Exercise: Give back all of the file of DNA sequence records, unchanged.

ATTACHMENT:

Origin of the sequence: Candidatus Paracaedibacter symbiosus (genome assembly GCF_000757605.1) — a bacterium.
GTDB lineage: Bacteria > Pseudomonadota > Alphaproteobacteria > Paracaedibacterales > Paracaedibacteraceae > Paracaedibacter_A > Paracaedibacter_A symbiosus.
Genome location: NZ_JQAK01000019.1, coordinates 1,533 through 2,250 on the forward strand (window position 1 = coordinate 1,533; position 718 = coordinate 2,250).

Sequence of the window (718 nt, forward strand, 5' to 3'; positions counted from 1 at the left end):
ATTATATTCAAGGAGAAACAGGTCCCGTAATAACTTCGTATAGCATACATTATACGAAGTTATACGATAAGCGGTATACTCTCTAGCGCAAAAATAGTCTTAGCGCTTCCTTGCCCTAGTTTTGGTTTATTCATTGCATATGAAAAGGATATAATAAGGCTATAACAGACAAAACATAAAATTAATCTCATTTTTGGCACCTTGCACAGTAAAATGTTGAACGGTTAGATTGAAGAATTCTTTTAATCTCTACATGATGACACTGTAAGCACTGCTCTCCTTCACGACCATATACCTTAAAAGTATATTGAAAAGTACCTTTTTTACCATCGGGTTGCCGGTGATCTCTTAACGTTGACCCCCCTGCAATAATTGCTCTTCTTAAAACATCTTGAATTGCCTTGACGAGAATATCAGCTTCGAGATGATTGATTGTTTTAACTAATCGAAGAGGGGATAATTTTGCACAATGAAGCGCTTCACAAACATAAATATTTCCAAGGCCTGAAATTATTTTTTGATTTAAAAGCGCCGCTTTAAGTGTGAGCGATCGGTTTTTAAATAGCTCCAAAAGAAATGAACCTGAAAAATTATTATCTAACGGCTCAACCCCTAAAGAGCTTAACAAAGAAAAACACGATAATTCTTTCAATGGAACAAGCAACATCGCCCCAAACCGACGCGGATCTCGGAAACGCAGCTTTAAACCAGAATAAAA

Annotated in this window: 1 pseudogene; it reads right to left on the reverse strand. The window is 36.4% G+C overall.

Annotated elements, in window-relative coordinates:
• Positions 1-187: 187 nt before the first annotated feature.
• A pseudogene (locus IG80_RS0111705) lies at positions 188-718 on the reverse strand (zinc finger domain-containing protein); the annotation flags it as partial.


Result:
Origin of the sequence: Candidatus Paracaedibacter symbiosus (genome assembly GCF_000757605.1) — a bacterium.
GTDB lineage: Bacteria > Pseudomonadota > Alphaproteobacteria > Paracaedibacterales > Paracaedibacteraceae > Paracaedibacter_A > Paracaedibacter_A symbiosus.
Genome location: NZ_JQAK01000019.1, coordinates 1,533 through 2,250 on the forward strand (window position 1 = coordinate 1,533; position 718 = coordinate 2,250).

Sequence of the window (718 nt, forward strand, 5' to 3'; positions counted from 1 at the left end):
ATTATATTCAAGGAGAAACAGGTCCCGTAATAACTTCGTATAGCATACATTATACGAAGTTATACGATAAGCGGTATACTCTCTAGCGCAAAAATAGTCTTAGCGCTTCCTTGCCCTAGTTTTGGTTTATTCATTGCATATGAAAAGGATATAATAAGGCTATAACAGACAAAACATAAAATTAATCTCATTTTTGGCACCTTGCACAGTAAAATGTTGAACGGTTAGATTGAAGAATTCTTTTAATCTCTACATGATGACACTGTAAGCACTGCTCTCCTTCACGACCATATACCTTAAAAGTATATTGAAAAGTACCTTTTTTACCATCGGGTTGCCGGTGATCTCTTAACGTTGACCCCCCTGCAATAATTGCTCTTCTTAAAACATCTTGAATTGCCTTGACGAGAATATCAGCTTCGAGATGATTGATTGTTTTAACTAATCGAAGAGGGGATAATTTTGCACAATGAAGCGCTTCACAAACATAAATATTTCCAAGGCCTGAAATTATTTTTTGATTTAAAAGCGCCGCTTTAAGTGTGAGCGATCGGTTTTTAAATAGCTCCAAAAGAAATGAACCTGAAAAATTATTATCTAACGGCTCAACCCCTAAAGAGCTTAACAAAGAAAAACACGATAATTCTTTCAATGGAACAAGCAACATCGCCCCAAACCGACGCGGATCTCGGAAACGCAGCTTTAAACCAGAATAAAA

Annotated in this window: 1 pseudogene; it reads right to left on the reverse strand. The window is 36.4% G+C overall.

Annotated elements, in window-relative coordinates:
• Positions 1-187: 187 nt before the first annotated feature.
• A pseudogene (locus IG80_RS0111705) lies at positions 188-718 on the reverse strand (zinc finger domain-containing protein); the annotation flags it as partial.